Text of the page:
But more importantly, the speaker simulator helps replicate the “feel” of a miked amp. An issue I’ve had with using amp models is that while they sound pretty good, they just don’t “feel” like playing an amp – you know you’re playing a model. With a tube amp, sag is a major component of the feel, and it’s missing from the models. On the other hand, the RedBox DI built into the TubeMeister 18 gives me all the feel of an amp; after all, I’m playing a real amp.

Tonally, it’s not nearly as good as a speaker pushing air, but that is easily remedied with some engineering. For me, it’s all about feel and dynamics, and the RedBox delivers that in spades. This evening when I played the amp plugged directly into my audio interface, I was amazed at the dynamics that were coming through; so much so, that I’m going to get an individual unit so I can use my other amps to do silent recording. Pretty freakin’ awesome.

I recorded a song this evening, which isn’t rock at all, but much more show tune-ish. It’s a scratch recording while I figure out all the orchestration, but I used the TubeMeister 18 to create a simple rhythm track with my Strat. The song’s called “One of Us.”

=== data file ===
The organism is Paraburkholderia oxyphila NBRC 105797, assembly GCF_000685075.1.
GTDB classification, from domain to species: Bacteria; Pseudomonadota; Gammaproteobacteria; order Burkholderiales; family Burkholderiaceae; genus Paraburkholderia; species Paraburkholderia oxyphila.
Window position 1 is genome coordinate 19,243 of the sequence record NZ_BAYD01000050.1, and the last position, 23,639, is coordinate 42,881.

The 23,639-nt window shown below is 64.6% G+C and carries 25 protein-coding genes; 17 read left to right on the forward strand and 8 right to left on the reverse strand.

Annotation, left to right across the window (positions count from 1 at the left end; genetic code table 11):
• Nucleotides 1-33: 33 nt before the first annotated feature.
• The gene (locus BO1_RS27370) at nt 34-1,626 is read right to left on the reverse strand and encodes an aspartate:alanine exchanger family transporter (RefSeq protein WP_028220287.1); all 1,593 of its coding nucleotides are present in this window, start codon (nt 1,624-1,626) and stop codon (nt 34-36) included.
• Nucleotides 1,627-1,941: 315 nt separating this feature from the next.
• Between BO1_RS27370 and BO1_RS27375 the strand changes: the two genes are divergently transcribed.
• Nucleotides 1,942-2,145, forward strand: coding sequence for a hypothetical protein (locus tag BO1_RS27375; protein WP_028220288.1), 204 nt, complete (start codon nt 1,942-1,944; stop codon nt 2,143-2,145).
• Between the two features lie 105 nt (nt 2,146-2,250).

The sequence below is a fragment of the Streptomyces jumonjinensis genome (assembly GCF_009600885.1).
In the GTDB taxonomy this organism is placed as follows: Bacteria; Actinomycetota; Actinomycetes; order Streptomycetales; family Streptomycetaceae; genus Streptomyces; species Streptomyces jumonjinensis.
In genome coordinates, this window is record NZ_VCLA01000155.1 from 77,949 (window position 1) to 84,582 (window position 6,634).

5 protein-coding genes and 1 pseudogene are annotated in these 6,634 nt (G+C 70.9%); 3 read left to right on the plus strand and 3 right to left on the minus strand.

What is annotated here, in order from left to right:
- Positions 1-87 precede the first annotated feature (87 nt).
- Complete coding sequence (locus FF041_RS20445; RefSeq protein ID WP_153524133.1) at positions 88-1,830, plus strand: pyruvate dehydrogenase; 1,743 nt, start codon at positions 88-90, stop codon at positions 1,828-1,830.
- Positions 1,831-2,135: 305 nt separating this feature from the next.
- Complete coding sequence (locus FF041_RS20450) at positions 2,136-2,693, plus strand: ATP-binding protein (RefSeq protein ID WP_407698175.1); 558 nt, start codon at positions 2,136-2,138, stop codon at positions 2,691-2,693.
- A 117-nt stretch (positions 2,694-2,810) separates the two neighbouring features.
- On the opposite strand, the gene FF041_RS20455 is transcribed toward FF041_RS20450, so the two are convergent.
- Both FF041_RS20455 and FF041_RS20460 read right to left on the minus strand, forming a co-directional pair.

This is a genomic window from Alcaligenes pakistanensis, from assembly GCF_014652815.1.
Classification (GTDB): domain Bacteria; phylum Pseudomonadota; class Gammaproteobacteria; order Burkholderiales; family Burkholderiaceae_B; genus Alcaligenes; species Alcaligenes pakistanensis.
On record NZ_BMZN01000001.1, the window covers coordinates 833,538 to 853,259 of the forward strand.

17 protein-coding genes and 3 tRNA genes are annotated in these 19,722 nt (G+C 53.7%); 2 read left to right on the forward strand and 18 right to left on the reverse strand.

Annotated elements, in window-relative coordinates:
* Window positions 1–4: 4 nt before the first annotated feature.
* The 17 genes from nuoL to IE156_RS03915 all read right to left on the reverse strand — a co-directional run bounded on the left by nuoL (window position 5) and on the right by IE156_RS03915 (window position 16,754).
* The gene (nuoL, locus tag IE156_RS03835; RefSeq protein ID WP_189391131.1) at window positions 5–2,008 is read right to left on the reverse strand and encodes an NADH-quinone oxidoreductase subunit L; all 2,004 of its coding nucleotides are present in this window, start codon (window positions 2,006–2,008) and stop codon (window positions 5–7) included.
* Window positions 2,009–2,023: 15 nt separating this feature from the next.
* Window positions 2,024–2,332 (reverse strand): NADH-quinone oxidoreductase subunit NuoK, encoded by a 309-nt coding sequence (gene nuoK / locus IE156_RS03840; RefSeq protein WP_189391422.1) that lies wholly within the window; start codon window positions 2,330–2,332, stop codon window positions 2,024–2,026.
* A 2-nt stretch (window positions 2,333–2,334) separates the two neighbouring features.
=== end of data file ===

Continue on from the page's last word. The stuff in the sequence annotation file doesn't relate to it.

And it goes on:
Yeah, the guitar track is pretty subtle, and way back in the mix, but the point I wanted to make is that recording even that simple track was an absolute joy.

I’ll have a full review of the amp with clips in the near future. But for now, I’m just enjoying this amp. It’s a winner!


Hmmm… I’ve got gear. Lots of it. And I’ve got plenty of amps to choose from. But a friend of mine texted me today and said he was selling his brand new Hughes and Kettner Tubemeister 18. I actually didn’t know too much about it; only what I’d heard when it originally came out.

But when I went to research its features, dammit! I texted my buddy back and told him I’d buy it off of him. I THOUGHT I was amp’d out. After all, I have been gigging and recording with my Aracom VRX18 and VRX22 amps for years, and those are kick-ass amps!

But as the title says, once a gear slut, always a gear slut.

The worst part of it is that despite all the research, all the reasoning, and all the restraint, as a gear slut, I’m subject to bouts of compulsion, no matter how much self-control I’ve exhibited in the past. It’s uncanny.